Tuesday, December 6, 2011

Take My Advice

I love advice columns.  I began reading Ann Landers, when it was Ann Landers, at an early age following in the footsteps of my mother.  She often put the paper down in the morning and exclaimed, "I just love that Ann Landers."  This being the only words she had spoken to me after, "Get up!"  No, I'm just kidding, she was a morning person.  I was not.  Later, I read Carolyn Hax's Tell Me About It column in the Washington Post when it first came out.  I returned to reading her column and the fake Dear Abby column (I'm not saying they are not good, I'm just saying they are not Abby.  I always preferred Ann, I will say) in the Philadelphia Inquirer when The New York Times wanted to charge me to read the paper online.

I especially love etiquette questions like, "We are getting married but we have everything we need, how do we ask for just money?"  or "How do I tell my daughter's boyfriend's mother that she is dressing like a slut?"  I may like these questions because I think I'm a walking faux pas and it's nice to know that there are people in this world who are more embarrassing than I am.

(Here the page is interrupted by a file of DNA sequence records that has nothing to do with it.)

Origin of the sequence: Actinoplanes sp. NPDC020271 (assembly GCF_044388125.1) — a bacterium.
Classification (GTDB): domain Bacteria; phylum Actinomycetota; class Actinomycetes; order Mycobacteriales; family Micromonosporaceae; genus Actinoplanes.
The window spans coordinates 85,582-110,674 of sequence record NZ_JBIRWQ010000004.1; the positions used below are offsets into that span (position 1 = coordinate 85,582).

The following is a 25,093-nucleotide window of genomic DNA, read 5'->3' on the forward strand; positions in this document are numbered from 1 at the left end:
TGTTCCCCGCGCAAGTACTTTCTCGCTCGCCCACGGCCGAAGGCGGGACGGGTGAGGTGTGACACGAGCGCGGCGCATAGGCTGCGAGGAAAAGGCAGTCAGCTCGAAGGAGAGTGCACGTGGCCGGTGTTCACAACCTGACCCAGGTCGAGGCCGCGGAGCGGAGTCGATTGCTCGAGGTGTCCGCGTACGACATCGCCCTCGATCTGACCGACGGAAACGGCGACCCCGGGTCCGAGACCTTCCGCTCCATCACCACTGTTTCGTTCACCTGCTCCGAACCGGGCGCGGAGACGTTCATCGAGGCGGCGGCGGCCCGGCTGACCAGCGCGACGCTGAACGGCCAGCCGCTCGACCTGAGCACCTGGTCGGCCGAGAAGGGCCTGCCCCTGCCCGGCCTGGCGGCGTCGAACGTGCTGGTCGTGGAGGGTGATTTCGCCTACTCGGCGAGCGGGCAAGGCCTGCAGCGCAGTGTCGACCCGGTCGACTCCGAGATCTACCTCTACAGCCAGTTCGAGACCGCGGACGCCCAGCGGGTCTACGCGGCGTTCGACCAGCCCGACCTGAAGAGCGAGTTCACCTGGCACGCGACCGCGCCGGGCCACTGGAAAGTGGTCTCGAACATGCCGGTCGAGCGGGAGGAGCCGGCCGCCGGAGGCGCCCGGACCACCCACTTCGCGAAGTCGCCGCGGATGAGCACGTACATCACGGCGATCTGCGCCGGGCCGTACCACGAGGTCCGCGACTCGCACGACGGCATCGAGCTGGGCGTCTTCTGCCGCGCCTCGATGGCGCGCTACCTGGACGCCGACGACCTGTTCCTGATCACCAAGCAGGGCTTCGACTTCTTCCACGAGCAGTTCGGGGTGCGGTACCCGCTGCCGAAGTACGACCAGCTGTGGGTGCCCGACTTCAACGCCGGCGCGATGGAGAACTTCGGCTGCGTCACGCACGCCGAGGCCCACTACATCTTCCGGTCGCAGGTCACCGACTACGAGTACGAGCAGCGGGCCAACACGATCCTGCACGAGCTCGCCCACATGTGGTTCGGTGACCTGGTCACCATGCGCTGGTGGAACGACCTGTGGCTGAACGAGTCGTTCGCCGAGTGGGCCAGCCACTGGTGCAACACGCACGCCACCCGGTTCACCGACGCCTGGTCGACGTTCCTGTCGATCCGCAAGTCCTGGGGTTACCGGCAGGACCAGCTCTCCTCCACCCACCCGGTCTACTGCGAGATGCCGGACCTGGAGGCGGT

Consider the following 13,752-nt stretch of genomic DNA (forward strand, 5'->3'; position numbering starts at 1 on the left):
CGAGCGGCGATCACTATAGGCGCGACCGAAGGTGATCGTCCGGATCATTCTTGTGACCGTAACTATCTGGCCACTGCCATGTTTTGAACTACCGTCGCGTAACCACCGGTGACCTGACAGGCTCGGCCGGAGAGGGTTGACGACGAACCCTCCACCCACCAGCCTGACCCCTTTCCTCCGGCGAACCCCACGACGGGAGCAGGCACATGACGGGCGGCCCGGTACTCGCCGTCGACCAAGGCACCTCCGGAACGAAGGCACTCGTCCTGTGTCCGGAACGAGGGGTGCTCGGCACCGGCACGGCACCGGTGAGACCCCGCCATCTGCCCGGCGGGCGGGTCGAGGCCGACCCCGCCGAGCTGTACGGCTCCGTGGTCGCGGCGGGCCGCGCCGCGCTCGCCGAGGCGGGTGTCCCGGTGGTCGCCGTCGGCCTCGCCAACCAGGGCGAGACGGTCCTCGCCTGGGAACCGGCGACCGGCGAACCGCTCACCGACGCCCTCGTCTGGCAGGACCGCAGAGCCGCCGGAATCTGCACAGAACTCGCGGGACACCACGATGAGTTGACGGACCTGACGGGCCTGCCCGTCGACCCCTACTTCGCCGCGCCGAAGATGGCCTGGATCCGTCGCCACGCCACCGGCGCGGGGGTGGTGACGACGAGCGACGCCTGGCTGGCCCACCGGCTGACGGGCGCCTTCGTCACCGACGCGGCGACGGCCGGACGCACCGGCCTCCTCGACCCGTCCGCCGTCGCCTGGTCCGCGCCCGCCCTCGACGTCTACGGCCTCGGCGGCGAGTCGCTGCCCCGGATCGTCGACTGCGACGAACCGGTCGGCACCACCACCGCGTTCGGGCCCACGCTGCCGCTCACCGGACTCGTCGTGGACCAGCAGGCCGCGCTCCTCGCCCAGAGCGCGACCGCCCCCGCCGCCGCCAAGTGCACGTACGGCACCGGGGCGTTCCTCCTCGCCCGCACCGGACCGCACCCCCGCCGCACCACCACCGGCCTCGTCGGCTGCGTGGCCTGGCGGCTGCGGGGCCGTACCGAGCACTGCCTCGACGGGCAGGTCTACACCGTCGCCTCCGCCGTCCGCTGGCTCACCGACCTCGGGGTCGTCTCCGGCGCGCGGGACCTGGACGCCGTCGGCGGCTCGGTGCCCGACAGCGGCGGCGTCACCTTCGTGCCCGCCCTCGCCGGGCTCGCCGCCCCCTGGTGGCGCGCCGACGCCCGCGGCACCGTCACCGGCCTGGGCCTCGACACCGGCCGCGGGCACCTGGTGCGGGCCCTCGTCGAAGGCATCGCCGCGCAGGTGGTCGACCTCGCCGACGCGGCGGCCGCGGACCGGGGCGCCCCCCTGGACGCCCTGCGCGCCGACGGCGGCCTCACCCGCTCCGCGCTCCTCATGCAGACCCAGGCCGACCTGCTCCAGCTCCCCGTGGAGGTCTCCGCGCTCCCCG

A very few people of course, but us social blunders do love company.

I sometimes think that I could be an advice columnist.  That is until I read superior advice like the Social Q's column in The New York Times.  Also following in my mother's footsteps, I realized that I did want access to the New York Times so I got Sunday delivery which gives me unfettered online access.  It also introduced me to the Social Q's column.  The New York Times Magazine has an Ethicist column but it's not nearly as amusing.  At least to me.